Pursuant to the provisions of 28 U.S.C. § 636(b)(1)(B), and Local Civil Rule 73.02(B)(2)(d), D.S.C., the undersigned is authorized to review the Complaint for relief and submit findings and recommendations to the district court. Plaintiff filed this action pursuant to 28 U.S.C. § 1915, the in forma pauperis statute. This statute authorizes the district court to dismiss a case if it is satisfied that the action “fails to state a claim on which relief may be granted, ” is “frivolous or malicious, ” or “seeks monetary relief against a defendant who is immune from such relief.” 28 U.S.C. § 1915(e)(2)(B). Further, Plaintiff is a prisoner under the definition in 28 U.S.C. § 1915A(c), and “seeks redress from a governmental entity or officer or employee of a governmental entity.” 28 U.S.C. § 1915A(a). Thus, even if Plaintiff had prepaid the full filing fee, this Court would be charged with screening Plaintiff's lawsuit to identify cognizable claims or to dismiss the Complaint if (1) it is frivolous, malicious, or fails to state a claim upon which relief may be granted or (2) seeks monetary relief from a defendant who is immune from such relief. 28 U.S.C. § 1915A.

         Because Plaintiff is a pro se litigant, his pleadings are accorded liberal construction and held to a less stringent standard than formal pleadings drafted by attorneys. See Erickson v. Pardus, 551 U.S. 89, 94 (2007) (per curiam). However, even under this less stringent standard, the pro se pleading remains subject to summary dismissal. The mandated liberal construction afforded to pro se pleadings means that if the Court can reasonably read the pleadings to state a valid claim on which Plaintiff could prevail, it should do so, but a district court may not rewrite a complaint to include claims that were never presented, Barnett v. Hargett, 174 F.3d 1128, 1133 (10th Cir. 1999), or construct Plaintiff's legal arguments for him, Small v. Endicott, 998 F.2d 411, 417-18 (7th Cir. 1993), or “conjure up questions never squarely presented” to the Court, Beaudett v. City of Hampton, 775 F.2d 1274, 1278 (4th Cir. 1985). The requirement of liberal construction does not mean that the Court can ignore a clear failure in the pleading to allege facts which set forth a claim cognizable in a federal district court. See Weller v. Dep't of Soc. Servs., 901 F.2d 387, 391 (4th Cir. 1990).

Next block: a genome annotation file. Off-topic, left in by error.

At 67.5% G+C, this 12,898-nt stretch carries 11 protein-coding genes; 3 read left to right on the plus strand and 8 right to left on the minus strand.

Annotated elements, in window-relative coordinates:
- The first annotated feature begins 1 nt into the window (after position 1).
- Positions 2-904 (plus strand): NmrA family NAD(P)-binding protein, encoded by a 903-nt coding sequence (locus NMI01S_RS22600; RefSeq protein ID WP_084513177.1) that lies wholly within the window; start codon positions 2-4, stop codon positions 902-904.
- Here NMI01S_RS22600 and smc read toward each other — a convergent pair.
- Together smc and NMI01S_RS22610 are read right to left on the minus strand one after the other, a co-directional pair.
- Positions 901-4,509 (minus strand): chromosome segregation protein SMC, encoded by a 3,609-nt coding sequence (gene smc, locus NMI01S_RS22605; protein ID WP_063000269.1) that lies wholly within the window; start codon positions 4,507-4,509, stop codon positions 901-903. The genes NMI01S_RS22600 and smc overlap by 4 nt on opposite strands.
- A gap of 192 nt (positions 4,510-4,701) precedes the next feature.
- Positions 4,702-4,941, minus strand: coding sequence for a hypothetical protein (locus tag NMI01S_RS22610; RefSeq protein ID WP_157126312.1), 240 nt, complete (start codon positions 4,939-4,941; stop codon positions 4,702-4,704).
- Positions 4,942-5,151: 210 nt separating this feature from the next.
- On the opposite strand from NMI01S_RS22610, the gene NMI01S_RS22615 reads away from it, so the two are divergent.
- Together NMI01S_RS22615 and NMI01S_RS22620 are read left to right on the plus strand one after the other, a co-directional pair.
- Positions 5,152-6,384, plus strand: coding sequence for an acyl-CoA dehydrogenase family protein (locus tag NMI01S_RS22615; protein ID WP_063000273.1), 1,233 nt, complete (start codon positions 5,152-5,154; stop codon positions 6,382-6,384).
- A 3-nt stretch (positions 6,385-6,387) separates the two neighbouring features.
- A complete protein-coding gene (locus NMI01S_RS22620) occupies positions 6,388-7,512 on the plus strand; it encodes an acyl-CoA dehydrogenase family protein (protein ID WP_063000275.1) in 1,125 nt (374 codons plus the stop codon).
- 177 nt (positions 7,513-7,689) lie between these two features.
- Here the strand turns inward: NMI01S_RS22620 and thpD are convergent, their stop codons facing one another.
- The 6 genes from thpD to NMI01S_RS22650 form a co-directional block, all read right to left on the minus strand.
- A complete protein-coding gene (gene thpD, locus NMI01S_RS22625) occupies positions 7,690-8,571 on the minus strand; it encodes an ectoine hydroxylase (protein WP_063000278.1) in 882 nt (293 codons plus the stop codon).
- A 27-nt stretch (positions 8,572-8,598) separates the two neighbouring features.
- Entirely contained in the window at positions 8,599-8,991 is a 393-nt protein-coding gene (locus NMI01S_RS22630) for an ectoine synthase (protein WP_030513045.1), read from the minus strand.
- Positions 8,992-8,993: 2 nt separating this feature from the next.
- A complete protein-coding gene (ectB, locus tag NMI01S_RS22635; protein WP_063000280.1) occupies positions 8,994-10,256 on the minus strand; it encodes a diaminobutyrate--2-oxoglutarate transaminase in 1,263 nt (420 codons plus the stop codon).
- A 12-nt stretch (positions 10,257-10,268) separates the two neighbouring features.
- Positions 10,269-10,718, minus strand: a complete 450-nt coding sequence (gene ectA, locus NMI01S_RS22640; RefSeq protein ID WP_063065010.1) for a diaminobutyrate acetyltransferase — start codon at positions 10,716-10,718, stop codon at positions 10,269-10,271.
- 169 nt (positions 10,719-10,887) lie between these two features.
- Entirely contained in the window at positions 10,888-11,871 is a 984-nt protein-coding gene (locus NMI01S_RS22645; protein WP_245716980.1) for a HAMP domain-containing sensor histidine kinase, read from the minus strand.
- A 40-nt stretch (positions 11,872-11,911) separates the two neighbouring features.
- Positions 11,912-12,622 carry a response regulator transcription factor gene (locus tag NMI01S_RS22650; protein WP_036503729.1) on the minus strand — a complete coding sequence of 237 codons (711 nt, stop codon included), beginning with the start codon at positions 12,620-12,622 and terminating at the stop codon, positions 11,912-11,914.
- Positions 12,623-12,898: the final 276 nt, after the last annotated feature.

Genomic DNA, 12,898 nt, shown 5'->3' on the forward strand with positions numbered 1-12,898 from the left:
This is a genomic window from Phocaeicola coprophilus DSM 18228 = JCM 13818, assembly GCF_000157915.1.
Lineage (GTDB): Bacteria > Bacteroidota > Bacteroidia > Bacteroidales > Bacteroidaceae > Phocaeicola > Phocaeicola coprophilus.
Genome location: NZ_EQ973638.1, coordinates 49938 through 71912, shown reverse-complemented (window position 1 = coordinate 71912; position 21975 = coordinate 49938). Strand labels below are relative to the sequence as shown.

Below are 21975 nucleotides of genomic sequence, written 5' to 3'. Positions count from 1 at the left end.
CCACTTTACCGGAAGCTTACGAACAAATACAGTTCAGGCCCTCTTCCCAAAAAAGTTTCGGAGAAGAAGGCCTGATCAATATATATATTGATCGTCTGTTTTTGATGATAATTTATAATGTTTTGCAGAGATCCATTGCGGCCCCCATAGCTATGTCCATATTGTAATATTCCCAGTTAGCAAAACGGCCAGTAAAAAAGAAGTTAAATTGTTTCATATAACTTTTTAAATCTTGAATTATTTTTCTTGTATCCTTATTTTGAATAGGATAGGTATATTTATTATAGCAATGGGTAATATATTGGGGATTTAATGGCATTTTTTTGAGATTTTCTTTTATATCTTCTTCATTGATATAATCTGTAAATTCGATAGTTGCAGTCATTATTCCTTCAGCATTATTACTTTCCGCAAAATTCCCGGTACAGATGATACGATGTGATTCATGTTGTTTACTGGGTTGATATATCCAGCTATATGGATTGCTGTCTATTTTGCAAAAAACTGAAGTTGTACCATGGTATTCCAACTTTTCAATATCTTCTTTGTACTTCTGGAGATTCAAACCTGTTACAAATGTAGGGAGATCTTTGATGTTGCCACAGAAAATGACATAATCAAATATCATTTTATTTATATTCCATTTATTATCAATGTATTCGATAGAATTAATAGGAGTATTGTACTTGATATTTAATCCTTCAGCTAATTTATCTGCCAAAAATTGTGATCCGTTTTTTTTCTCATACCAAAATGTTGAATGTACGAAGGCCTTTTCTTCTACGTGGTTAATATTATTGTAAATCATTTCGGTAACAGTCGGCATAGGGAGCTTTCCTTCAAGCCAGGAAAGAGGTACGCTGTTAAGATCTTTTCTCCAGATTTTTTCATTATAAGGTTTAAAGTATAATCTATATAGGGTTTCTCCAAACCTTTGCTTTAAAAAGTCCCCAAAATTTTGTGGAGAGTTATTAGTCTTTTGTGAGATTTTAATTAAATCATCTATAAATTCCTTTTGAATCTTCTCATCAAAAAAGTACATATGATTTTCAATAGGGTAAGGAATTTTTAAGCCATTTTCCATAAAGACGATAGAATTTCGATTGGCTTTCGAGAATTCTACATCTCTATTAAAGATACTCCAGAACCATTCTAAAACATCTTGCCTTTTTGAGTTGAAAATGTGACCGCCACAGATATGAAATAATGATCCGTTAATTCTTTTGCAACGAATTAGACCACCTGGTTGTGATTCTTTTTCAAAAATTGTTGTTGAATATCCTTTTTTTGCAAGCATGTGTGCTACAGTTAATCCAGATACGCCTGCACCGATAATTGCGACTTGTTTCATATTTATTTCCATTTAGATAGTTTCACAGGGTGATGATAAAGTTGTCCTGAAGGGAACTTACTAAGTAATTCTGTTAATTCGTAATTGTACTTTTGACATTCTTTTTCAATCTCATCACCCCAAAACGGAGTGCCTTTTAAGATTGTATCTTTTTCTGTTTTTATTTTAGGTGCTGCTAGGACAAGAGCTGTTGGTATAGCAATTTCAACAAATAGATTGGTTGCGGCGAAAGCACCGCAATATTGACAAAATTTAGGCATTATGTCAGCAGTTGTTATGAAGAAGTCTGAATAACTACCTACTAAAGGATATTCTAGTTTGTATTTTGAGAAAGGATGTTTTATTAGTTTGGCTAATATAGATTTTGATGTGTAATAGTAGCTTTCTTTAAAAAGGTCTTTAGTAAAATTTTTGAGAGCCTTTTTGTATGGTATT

The Complaint is filed pursuant to 42 U.S.C. § 1983, which “‘is not itself a source of substantive rights,' but merely provides ‘a method for vindicating federal rights elsewhere conferred.'” Albright v. Oliver, 510 U.S. 266, 271 (1994) (quoting Baker v. McCollan, 443 U.S. 137, 144 n.3 (1979)). A civil action under § 1983 “creates a private right of action to vindicate violations of ‘rights, privileges, or immunities secured by the Constitution and laws' of the United States.” Rehberg v. Paulk, 566 U.S. 356, 361 (2012). To state a claim under § 1983, a plaintiff must allege two essential elements: (1) that a right secured by the Constitution or laws of the United States was violated, and (2) that the alleged violation was committed by a person acting under the color of state law. West v. Atkins, 487 U.S. 42, 48 (1988). Liberally construed, the Complaint asserts claims for due process violations and malicious prosecution.[1] However, for the reasons below, the claims in this § 1983 action are subject to summary dismissal.